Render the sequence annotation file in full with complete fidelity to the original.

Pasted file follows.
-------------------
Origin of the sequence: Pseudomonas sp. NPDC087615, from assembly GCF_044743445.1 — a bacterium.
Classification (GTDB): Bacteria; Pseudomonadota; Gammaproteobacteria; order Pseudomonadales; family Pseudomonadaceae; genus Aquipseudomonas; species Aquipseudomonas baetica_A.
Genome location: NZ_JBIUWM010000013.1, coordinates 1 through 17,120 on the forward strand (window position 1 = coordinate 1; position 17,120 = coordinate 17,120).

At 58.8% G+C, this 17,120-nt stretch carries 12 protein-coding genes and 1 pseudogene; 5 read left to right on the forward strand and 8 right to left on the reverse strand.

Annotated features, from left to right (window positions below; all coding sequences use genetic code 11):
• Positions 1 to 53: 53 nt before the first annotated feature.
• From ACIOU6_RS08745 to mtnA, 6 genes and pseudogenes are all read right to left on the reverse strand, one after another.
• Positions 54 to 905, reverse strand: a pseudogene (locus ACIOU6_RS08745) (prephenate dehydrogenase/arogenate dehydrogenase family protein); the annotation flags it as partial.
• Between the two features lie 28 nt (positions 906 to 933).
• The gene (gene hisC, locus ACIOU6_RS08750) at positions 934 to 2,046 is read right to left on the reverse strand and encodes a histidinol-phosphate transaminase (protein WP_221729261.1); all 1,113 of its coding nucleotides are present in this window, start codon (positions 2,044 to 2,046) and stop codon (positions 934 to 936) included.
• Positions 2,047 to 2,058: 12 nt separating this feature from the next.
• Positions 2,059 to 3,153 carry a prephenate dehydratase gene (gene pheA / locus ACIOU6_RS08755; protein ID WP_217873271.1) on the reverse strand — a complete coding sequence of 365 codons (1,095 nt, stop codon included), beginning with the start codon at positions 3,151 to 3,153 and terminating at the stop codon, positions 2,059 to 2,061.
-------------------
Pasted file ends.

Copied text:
Origin of the sequence: Pseudomonas sp. NPDC087615, from assembly GCF_044743445.1 — a bacterium.
Classification (GTDB): Bacteria; Pseudomonadota; Gammaproteobacteria; order Pseudomonadales; family Pseudomonadaceae; genus Aquipseudomonas; species Aquipseudomonas baetica_A.
Genome location: NZ_JBIUWM010000013.1, coordinates 1 through 17,120 on the forward strand (window position 1 = coordinate 1; position 17,120 = coordinate 17,120).

At 58.8% G+C, this 17,120-nt stretch carries 12 protein-coding genes and 1 pseudogene; 5 read left to right on the forward strand and 8 right to left on the reverse strand.

Annotated features, from left to right (window positions below; all coding sequences use genetic code 11):
• Positions 1 to 53: 53 nt before the first annotated feature.
• From ACIOU6_RS08745 to mtnA, 6 genes and pseudogenes are all read right to left on the reverse strand, one after another.
• Positions 54 to 905, reverse strand: a pseudogene (locus ACIOU6_RS08745) (prephenate dehydrogenase/arogenate dehydrogenase family protein); the annotation flags it as partial.
• Between the two features lie 28 nt (positions 906 to 933).
• The gene (gene hisC, locus ACIOU6_RS08750) at positions 934 to 2,046 is read right to left on the reverse strand and encodes a histidinol-phosphate transaminase (protein WP_221729261.1); all 1,113 of its coding nucleotides are present in this window, start codon (positions 2,044 to 2,046) and stop codon (positions 934 to 936) included.
• Positions 2,047 to 2,058: 12 nt separating this feature from the next.
• Positions 2,059 to 3,153 carry a prephenate dehydratase gene (gene pheA / locus ACIOU6_RS08755; protein ID WP_217873271.1) on the reverse strand — a complete coding sequence of 365 codons (1,095 nt, stop codon included), beginning with the start codon at positions 3,151 to 3,153 and terminating at the stop codon, positions 2,059 to 2,061.